Last year, we produced the 'Box of Swifts' for attraction call playing and we deployed about 35 of them. The component costs were quite high, and it took a couple of hours of volunteer skilled soldering to assemble them, and, at the price we sold them, we ended up losing money, because of ullage and our decisions to donate them in situations with no budget.
Requirements of an attraction system
The requirements that the BoS satisfied were:
1. Simple installation: this was achieved by having a small 1.5 inch car tweeter on the end of a single piece of speaker cable. It is easy to attach to a nest-box 6 metres high, and there is no need to get mains power to it.
2. Simple operation: the BoS starts playing when the power is on and stops when it is off. There is no messing around with clamps on play buttons, nor having to restart the thing manually after a power failure.
3. To this we would add one other thing, that volume control is on the ground; for the BoS, this was not an issue because it was always set to maximum because of the limited power of its amplifier.
The biggest problem for us with the BoS was the component cost and the time taken to assemble them.
New Plan for 2013
So we have a new plan. We found an off the shelf SD card player, for about £12 that does everything the BoS does, except it doesn't have an amplifier. It is intended for use in an automated telephone answering system. So we then went searching for an amplifier, and found a good one for £9. Add in some bits of cable, a power supply and a speaker, the complete component cost comes to less than £40 per kit, with only one soldered connection to connect the speaker to the speaker cable.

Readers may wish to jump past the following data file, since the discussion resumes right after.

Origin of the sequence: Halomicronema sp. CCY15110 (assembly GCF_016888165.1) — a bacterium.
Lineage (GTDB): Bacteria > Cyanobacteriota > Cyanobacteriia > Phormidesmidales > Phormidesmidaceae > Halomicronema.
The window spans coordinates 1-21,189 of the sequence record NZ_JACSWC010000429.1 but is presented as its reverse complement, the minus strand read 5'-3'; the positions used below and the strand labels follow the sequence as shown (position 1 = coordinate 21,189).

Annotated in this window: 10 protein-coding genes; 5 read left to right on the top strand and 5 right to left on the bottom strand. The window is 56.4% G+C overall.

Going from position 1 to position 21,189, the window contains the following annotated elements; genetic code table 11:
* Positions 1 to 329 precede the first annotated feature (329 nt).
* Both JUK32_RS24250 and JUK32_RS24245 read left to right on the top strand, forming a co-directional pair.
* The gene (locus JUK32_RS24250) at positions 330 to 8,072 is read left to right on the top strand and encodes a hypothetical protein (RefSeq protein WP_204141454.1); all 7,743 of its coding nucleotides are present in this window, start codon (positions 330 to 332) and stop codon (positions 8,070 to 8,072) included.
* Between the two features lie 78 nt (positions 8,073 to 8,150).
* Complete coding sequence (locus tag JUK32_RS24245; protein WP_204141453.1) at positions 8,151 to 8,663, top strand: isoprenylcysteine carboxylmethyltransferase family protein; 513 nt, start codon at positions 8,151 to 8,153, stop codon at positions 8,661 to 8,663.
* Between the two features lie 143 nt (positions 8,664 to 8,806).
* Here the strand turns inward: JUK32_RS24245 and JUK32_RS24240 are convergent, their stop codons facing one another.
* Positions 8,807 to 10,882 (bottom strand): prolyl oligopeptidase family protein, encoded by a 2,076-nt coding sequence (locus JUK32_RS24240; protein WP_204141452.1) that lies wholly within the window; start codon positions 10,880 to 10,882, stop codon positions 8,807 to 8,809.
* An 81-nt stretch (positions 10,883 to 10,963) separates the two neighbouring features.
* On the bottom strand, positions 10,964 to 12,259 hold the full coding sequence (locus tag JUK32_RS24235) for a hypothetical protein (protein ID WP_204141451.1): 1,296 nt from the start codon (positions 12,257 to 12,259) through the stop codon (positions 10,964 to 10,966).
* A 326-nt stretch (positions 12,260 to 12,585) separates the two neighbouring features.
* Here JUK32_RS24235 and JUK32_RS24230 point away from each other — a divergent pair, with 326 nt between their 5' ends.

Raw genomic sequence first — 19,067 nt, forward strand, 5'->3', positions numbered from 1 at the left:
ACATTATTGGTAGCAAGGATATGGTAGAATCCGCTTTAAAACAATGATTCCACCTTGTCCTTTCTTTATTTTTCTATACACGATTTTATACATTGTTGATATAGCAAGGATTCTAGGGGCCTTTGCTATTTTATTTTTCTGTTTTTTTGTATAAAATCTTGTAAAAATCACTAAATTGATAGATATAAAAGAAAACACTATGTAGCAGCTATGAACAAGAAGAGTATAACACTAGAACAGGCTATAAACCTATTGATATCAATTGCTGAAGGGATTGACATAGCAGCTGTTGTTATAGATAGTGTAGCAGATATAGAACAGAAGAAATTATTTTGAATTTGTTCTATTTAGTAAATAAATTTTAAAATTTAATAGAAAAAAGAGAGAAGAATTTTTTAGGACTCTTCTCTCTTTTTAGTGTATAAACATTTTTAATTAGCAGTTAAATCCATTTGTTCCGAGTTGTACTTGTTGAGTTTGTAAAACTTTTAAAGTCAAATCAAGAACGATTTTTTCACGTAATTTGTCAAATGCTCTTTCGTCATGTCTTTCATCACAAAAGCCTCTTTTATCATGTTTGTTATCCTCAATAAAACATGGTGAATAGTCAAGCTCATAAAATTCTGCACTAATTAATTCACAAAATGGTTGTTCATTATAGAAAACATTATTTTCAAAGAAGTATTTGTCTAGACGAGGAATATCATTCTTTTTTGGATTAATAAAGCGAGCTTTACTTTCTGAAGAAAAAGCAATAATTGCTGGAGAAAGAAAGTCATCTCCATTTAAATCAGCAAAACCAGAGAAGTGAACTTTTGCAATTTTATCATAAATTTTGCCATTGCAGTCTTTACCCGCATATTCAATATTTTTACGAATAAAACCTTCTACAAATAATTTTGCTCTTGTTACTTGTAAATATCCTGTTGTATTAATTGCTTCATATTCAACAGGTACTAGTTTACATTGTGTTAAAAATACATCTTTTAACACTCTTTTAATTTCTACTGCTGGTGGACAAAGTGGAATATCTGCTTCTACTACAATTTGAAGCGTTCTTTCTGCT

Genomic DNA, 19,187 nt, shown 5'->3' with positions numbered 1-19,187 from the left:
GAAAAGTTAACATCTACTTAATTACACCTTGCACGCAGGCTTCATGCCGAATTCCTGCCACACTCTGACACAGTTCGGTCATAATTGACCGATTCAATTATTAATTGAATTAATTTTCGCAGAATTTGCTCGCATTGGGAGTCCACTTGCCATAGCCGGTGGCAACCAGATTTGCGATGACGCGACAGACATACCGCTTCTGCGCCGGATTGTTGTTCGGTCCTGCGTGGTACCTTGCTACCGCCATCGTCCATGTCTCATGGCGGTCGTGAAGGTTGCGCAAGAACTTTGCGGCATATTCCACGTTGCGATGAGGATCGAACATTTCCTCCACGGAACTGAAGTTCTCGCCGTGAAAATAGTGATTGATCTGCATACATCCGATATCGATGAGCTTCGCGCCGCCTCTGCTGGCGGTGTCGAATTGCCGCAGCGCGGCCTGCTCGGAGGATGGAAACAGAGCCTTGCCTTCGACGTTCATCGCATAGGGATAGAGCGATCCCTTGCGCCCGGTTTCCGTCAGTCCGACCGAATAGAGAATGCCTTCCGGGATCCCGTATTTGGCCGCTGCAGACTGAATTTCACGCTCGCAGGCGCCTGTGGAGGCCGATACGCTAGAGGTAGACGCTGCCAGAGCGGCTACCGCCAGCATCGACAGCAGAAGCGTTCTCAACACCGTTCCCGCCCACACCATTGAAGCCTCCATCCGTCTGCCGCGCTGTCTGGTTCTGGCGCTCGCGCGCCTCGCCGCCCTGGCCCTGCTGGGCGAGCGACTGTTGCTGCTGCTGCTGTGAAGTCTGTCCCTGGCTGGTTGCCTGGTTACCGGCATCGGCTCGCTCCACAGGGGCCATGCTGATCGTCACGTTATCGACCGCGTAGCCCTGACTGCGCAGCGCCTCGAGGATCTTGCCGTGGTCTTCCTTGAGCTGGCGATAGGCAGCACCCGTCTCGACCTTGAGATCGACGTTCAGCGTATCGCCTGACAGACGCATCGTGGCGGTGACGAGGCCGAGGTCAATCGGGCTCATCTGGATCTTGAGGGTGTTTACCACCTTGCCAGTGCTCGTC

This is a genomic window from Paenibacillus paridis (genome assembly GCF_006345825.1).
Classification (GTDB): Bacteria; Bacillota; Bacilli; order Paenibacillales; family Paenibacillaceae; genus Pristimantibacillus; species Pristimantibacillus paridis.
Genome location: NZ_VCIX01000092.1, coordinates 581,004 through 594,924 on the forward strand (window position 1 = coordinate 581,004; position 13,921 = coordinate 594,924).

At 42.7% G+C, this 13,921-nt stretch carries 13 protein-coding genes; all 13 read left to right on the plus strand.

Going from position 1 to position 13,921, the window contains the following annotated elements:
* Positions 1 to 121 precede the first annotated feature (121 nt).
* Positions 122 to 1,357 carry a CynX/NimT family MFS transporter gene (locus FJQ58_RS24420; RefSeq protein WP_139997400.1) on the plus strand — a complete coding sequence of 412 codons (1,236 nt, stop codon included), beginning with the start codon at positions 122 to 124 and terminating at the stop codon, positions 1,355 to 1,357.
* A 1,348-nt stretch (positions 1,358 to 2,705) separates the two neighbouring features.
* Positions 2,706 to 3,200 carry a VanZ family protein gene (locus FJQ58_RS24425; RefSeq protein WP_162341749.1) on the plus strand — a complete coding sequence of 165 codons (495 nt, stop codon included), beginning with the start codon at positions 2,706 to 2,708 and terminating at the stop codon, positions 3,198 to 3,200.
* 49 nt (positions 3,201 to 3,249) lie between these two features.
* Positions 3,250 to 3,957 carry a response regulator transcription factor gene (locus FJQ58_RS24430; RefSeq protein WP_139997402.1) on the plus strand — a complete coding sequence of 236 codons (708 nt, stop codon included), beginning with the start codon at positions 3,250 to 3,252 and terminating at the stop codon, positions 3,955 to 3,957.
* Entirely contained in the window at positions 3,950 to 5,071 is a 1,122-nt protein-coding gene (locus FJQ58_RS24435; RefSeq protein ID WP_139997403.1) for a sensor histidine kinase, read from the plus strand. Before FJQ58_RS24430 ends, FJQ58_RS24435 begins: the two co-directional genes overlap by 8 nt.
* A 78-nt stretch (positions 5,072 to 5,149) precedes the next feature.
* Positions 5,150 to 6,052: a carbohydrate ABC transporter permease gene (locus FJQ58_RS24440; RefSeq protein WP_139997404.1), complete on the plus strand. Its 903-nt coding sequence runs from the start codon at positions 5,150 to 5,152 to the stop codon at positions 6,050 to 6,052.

The resulting kit does everything that the BoS does, but can deliver considerably more volume. The only disadvantage is that it doesn't come in a neat little black box.
|AfSAK assembly diagram|
Sourcing the components
Most of the components come from China, and apart from the SD card player, you can't buy things in singles. Amplifiers come in batches of 5, splitters in batches of 20, power supplies in batches of 5, speakers in 2's (but you may want to drive 2 speakers) and speaker cable in lengths of 100 metres. The only thing you need in addition is a 240 volt digital timer with battery back up (rough cost £8).
Depending upon whether you have 1 or 2 speakers (the amplifier has sockets for 2 speakers) and the volume setting, the AfSAK consumes between .3 and .5 amps at 12 volts. So on a fully charged 60 amp hour car battery it could run continuously for between 120 and 200 hours. So, if one rationed the playing to, say, 4 hours per day, using a 12 volt timer (rough cost £18), it could keep going for between 30 and 50 days. Add a solar panel and it could keep going indefinitely.
We are happy to let anyone have the sources of all the components,
If you have any comments or suggestions or want to know more contact us at firstname.lastname@example.org